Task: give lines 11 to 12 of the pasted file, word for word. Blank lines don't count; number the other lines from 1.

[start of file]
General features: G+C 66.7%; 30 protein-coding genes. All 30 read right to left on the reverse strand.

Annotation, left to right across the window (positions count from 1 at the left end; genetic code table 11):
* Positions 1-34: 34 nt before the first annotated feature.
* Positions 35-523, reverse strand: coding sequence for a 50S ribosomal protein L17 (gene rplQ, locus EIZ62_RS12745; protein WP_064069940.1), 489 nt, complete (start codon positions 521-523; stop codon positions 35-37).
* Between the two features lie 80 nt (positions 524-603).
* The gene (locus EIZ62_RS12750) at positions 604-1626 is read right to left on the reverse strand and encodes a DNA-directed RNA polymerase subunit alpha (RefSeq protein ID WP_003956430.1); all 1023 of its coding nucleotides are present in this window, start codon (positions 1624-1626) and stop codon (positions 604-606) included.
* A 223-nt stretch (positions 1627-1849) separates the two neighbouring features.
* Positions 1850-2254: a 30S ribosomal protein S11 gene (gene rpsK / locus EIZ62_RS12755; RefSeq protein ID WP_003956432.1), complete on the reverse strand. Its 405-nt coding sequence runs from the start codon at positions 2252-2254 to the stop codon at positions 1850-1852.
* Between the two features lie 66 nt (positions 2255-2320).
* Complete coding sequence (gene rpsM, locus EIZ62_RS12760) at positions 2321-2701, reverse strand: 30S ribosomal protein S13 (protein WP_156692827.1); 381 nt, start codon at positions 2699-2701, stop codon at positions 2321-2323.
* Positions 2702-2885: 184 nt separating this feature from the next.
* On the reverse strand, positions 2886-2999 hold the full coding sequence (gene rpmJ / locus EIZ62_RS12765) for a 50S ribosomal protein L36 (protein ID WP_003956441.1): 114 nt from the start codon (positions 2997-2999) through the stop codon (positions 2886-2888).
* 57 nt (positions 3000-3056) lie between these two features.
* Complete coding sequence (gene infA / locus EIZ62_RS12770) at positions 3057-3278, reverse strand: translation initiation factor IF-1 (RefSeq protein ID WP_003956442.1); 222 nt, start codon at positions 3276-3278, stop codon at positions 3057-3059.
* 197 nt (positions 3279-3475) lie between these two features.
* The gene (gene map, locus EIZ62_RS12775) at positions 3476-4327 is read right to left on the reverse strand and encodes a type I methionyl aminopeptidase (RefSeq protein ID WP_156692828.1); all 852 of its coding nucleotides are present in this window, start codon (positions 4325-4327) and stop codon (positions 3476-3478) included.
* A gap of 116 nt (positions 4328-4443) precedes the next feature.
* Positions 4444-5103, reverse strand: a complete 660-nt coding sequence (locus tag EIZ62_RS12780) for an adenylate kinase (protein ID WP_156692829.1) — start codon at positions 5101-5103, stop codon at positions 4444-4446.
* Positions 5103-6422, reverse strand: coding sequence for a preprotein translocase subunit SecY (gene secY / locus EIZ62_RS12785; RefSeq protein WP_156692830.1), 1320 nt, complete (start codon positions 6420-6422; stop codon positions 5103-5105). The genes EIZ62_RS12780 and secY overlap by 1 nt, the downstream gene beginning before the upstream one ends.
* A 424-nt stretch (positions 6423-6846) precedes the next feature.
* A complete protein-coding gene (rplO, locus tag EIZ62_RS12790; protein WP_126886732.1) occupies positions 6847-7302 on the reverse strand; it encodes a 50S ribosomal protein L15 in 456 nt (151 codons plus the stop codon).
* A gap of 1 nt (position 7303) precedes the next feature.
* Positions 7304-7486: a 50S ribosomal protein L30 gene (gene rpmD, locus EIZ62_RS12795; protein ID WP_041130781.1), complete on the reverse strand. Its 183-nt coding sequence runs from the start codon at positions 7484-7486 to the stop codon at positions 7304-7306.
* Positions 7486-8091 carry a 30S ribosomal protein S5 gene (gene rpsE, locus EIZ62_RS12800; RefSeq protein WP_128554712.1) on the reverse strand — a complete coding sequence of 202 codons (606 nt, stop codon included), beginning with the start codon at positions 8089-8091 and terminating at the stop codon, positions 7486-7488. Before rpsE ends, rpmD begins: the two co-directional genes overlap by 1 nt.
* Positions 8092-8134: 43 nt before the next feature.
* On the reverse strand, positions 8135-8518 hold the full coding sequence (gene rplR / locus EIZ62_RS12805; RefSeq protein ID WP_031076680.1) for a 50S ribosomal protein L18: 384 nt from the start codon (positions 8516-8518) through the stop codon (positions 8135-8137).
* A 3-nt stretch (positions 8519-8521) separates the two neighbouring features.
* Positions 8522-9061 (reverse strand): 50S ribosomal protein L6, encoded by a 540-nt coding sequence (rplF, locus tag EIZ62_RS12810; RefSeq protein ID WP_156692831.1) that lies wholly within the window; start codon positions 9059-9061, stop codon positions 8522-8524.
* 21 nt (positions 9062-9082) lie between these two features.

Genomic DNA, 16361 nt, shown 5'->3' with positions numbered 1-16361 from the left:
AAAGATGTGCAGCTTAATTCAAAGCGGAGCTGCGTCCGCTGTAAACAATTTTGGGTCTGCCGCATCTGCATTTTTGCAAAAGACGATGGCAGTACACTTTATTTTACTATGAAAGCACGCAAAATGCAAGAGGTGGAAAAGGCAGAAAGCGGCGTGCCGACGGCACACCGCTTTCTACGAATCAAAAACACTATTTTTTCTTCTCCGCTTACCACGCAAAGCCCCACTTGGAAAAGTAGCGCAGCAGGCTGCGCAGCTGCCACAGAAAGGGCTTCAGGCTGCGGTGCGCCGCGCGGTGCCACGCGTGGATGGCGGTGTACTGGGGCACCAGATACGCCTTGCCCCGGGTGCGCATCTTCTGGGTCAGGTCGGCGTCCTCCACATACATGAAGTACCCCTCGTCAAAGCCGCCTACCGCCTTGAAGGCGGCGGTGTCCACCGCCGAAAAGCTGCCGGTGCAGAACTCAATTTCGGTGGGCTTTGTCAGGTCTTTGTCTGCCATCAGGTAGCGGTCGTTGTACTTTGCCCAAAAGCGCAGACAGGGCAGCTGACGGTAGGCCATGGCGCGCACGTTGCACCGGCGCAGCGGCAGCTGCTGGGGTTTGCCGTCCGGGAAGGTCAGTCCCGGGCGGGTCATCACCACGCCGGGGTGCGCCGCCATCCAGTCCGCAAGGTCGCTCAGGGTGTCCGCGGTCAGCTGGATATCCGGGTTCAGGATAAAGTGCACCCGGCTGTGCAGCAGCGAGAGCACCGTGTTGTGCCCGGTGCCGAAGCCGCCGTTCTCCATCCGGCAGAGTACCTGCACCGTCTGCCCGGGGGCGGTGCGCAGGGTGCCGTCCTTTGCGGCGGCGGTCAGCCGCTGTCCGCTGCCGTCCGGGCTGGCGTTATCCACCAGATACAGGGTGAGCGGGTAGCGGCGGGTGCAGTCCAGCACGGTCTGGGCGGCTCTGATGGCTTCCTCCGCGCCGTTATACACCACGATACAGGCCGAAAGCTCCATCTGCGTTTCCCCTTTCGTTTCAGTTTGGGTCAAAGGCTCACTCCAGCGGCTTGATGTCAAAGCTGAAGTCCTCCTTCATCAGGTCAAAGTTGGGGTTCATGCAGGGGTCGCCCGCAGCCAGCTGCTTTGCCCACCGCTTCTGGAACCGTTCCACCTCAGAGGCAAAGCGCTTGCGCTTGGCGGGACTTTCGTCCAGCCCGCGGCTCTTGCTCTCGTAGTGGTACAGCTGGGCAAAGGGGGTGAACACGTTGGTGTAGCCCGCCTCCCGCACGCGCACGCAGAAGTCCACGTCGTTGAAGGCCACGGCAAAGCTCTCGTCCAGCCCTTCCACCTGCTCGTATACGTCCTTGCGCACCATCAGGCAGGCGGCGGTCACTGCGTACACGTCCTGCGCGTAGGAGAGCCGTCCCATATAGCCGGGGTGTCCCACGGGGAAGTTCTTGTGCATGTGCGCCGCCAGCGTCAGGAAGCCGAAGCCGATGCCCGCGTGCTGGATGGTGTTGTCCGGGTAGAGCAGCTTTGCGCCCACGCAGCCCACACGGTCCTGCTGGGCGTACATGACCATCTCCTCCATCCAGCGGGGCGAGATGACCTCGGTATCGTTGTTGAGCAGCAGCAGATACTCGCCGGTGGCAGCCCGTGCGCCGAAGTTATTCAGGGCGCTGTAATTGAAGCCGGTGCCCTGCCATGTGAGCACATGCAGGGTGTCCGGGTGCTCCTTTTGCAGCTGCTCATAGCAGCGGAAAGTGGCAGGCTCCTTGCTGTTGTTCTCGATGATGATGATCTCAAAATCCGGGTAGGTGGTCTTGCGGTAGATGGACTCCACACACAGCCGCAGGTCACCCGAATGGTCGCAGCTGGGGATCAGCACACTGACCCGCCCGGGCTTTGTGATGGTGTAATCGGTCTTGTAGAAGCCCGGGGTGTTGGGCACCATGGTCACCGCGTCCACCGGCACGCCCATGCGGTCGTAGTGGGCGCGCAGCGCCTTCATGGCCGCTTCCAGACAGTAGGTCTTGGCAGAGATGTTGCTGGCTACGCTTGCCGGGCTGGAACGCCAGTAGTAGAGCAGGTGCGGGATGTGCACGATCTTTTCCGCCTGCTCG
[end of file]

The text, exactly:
* Positions 2702-2885: 184 nt separating this feature from the next.
* On the reverse strand, positions 2886-2999 hold the full coding sequence (gene rpmJ / locus EIZ62_RS12765) for a 50S ribosomal protein L36 (protein ID WP_003956441.1): 114 nt from the start codon (positions 2997-2999) through the stop codon (positions 2886-2888).